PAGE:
But first they had to get across the US starting in winter, no small task considering no one had ever accomplished it. Roads would be rough to non-existent. There were no maps or gas stations, or asphalt— it had yet to be invented. In some areas the drivers would be forced to drive over railroad tracks, a guaranteed bumpy ride! Remember the ads when automobile manufacturers would show how good the shocks on their cars were by driving down railroad tracks with an egg balanced on a spoon? You would have to fast forward to the 60s and 70s for that level of suspension.
Problems began immediately. The one-cylinder, small French Sizaire-Naudin dropped out of the race on the first day at mile 96 with a broken differential. The remaining five vehicles soon found themselves plowing through two feet or more of snow in a blizzard. Except in cities, no handy-dandy horse drawn snow plows were around to clear roads. George Schuster, the mechanic for the Thomas Flyer, walked ahead of his vehicle poking a stick into the snow to measure its depth. Or maybe he was looking for the road!
The slow progress came to a dead halt in Dismal Hollow outside of Auburn, New York. The name alone suggests a horror-story-level disaster. The cars became hopelessly bogged down as night approached. Fortunately, horses hired by the Italian Zust team came to the rescue of the automobilists, as they were known then, and pulled them out.
At first, the teams worked together, taking turns at leading. That didn’t last long. It was a race, after all. You can imagine how the Americans, or the Germans or the Italians reacted when the driver of the French de Dion, St. Chaffray, ordered them, “When you wish to go ahead to a city, you ask me.” Right.
The Europeans were soon complaining that the Americans had unfair advantages. When the Thomas Flyer had a problem, dozen of patriotic volunteers jumped in to eagerly help out for free. When the European cars hit a glitch, they had to pay. “They even charge us to sleep on the ground,” one of the drivers whined. A more legitimate complaint in terms of the race outcome was that the railroad and trolley companies favored the Flyer in allowing track usage. Out West, the Union Pacific even scheduled the Flyer to use its tracks like it would a train.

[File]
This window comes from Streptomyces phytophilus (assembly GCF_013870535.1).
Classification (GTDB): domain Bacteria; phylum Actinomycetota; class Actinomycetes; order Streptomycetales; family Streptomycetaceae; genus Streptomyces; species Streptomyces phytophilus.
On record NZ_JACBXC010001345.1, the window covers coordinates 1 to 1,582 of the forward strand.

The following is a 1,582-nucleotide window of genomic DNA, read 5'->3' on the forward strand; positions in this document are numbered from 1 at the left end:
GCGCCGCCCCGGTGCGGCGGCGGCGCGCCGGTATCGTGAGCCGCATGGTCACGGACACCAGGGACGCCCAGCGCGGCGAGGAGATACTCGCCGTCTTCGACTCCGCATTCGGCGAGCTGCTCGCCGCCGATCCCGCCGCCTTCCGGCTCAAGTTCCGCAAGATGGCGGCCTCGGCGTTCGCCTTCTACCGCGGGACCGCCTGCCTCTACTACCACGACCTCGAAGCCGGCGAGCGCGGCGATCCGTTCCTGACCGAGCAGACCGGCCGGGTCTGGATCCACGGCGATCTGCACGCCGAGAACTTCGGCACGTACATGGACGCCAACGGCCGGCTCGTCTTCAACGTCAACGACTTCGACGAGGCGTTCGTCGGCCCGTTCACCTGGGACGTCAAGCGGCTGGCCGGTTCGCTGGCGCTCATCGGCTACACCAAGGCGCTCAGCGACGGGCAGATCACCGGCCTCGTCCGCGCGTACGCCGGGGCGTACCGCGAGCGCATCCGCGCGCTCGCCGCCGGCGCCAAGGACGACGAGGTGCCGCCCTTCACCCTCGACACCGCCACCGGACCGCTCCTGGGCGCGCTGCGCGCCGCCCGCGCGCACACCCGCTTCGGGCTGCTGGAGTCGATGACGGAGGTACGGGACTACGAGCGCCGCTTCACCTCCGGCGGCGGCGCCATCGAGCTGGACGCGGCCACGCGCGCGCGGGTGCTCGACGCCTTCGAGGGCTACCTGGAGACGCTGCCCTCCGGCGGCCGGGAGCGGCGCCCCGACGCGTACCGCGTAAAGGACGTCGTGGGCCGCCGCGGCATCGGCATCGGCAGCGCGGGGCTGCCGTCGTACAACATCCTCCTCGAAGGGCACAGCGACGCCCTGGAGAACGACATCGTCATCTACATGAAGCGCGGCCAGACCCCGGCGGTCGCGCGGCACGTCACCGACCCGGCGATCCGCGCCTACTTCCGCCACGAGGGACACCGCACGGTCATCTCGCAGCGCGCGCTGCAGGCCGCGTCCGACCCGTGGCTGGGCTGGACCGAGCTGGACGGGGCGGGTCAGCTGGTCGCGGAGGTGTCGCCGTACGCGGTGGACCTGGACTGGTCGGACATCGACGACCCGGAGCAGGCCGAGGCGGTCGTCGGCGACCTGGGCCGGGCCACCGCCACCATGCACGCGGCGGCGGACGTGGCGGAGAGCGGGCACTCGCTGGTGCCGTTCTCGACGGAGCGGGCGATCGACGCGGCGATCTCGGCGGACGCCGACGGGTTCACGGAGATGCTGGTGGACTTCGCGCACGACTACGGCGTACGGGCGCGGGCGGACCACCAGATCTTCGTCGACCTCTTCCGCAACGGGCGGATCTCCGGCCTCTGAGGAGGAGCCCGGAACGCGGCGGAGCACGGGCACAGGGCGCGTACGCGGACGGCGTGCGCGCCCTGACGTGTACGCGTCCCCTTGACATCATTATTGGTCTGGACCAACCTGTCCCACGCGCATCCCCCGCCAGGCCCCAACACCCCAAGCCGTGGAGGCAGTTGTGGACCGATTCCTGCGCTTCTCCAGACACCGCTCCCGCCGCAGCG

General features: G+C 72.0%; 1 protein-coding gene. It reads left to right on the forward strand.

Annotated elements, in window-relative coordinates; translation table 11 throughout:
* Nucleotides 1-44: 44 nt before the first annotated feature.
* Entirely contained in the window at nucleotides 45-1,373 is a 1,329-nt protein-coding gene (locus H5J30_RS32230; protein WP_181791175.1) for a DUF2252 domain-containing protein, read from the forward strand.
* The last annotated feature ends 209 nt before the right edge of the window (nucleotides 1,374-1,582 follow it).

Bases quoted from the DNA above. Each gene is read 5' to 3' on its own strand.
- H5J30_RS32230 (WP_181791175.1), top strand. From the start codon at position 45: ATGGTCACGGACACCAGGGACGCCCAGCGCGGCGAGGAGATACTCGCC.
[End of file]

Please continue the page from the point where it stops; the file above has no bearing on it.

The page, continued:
My sense is that the great advantage the Flyer had was George Schuster, however. For one, he had the ability to fix any problem the car had. Each night he would tune the engine and work on whatever else was needed to get the car ready for the next day. The competition complained to the race committee that Schuster had rebuilt the whole car. Possibly. But the complaint was rejected. One of the nightly chores that all of the car mechanics performed was draining the radiator so it wouldn’t freeze. Anti-freeze had been developed but it was used in making bombs, not protecting cars on cold nights
Schuster’s support in keeping the vehicle operating went far beyond his mechanical abilities, however. If someone had to walk 10 miles in a freezing weather to get gas or a part, he did it. If the car needed rescuing from a snow drift or was stuck in a gully, he figured out how to free it. He was dedicated to doing whatever it took to keep the Flyer running.
I suspect a fair amount of money exchanged hands when the racers reached Chicago. Many felt that the cars would be lucky to get out of New York and even E.R. Thomas, the manufacturer of the Flyer, never expected his vehicle would get beyond the Windy City. T. Walter Williams, the New York Times reporter assigned to the Thomas Flyer, bailed out when the cars arrived in Chicago. “It’s insanity” he proclaimed. And it was. But all five cars made it to Chicago and continued on. Snow continued to plague the drivers as they made their way across the Midwest. And when they finally got through the snow, they were faced with hub-deep mud. Lots of it. Tensions soared.
When the De Dion got stuck in a snowbank and Hans Hendricks Hansen, who claimed he had piloted a Viking Ship to the North Pole solo, couldn’t get it out, St. Chaffray exploded. The men decided a duel was in order and went scrambling to find their pistols. Fortunately, they were buried deep in the gear and St. Chaffray had time to decide that it would be better to fire Hansen than to kill him— or be killed by him. Hansen joined the Thomas Flyer, pledged allegiance to the American flag it flew, and swore that he could walk to Paris faster than St. Chaffray could drive there.